The idea that work might be fulfilling, rather than just painfully necessary, is a strikingly recent invention.
Open Dr. Johnson's celebrated dictionary, published in 1755, and the word fulfillment doesn't even appear.
Nowadays in a prosperous world, we don't only expect to obtain money through our labor, we also, to a greater or lesser extent, expect to find meaning and satisfaction.
It's a big ask and helps to explain why so many of us have career crises often on a Sunday evening as the sun begins to set.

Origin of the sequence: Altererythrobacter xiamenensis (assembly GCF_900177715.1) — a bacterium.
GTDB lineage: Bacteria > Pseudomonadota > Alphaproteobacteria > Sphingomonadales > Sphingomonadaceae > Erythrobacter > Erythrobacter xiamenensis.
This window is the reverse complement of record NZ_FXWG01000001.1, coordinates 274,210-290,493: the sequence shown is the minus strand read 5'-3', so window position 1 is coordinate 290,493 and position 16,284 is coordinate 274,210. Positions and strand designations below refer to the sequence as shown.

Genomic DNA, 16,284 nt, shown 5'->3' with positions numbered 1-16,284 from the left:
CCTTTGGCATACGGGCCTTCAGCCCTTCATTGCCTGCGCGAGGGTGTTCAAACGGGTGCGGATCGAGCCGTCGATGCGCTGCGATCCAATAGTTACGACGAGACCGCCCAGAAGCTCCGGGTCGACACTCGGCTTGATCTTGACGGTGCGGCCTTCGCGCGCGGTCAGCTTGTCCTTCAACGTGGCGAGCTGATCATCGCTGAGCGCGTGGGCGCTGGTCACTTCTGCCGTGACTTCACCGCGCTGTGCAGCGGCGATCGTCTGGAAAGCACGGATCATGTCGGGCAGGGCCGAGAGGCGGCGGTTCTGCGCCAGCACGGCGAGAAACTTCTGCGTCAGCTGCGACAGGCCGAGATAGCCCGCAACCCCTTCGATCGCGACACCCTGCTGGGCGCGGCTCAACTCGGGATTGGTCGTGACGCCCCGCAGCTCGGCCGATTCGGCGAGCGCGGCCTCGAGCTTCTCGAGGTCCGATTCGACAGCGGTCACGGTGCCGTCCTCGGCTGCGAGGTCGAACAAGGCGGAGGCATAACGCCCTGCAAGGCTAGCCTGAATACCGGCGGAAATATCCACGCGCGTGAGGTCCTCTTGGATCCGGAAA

To help us on the quest for fulfilling work here are six useful ideas.
Firstly, accept that being confused about careers is perfectly normal.
In a pre-industrial world there were, at most, some 2,000 different trades out there.
Nowadays there are estimated to be half a million different options.
The result? We can become so anxious about making the wrong choice, we end up making no choice at all.
Psychologists call this "the paradox of choice," paralysis stemming from too many options.